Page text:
Researchers from the Johns Hopkins Bloomberg School of Public Health have authored an overview of litigation and governmental actions related to health claims on food and beverages marketed to children. Lainie Rutkow, et al., “Legal Action Against Health Claims on Foods and Beverages Marketed to Youth,” American Journal of Public Health, March 2015. By identifying 115 instances of legal action—including consumer class actions and governmental warnings—the authors review “lessons learned for policymakers, practitioners, and other stakeholders seeking to limit the untruthful or misleading marketing of foods and beverages to children.”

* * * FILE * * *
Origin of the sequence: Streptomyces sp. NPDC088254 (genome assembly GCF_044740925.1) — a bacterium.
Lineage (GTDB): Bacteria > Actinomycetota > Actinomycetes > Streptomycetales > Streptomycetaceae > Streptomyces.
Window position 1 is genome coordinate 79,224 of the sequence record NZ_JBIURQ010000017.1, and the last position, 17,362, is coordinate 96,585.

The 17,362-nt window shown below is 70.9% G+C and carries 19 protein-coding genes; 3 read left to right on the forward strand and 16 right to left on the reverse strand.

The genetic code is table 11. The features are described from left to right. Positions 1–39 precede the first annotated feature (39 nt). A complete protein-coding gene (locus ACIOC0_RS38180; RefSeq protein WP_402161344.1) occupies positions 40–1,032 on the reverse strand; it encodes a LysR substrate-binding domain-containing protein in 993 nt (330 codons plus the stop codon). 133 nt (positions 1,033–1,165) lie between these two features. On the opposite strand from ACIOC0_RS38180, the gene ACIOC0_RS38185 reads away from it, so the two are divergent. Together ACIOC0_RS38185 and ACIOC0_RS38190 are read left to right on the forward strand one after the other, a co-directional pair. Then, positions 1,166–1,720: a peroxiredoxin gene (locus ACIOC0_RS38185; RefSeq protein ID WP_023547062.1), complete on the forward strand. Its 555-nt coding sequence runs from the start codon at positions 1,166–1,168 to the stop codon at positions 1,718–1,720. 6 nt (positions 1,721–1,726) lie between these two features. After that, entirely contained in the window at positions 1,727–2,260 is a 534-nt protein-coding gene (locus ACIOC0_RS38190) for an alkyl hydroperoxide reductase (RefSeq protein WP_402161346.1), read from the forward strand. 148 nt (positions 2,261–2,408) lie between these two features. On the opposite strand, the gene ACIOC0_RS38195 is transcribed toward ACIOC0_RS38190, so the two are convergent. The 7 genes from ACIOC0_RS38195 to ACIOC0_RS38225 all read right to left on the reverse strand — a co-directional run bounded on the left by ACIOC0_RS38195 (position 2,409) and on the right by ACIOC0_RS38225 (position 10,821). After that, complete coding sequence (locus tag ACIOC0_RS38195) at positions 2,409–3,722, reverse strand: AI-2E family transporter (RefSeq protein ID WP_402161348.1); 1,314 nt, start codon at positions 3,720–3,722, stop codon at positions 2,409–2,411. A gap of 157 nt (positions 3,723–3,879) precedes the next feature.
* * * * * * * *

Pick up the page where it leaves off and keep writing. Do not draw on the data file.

Those looking to challenge health claims “should first determine whether scientific evidence supports the claim,” the researchers said. In addition, plaintiffs should be selected carefully, they recommend, noting that they “may prefer, if possible, to bring a lawsuit in a state such as California, which has a well-developed body of law about deceptive and misleading advertising and marketing.” In addition, “it is critical to identify health claims for which legal action holds the greatest potential for public health impact,” the researchers argue, citing Ferrero SpA’s changes in advertising practices resulting from litigation against Nutella as a “public health success.” However, “most litigation will not yield similar results as a result of the nature of the allegedly deceptive claim, the success of defendants’ motions to dismiss, or financial limitations among plaintiffs to continue pursuing the case.”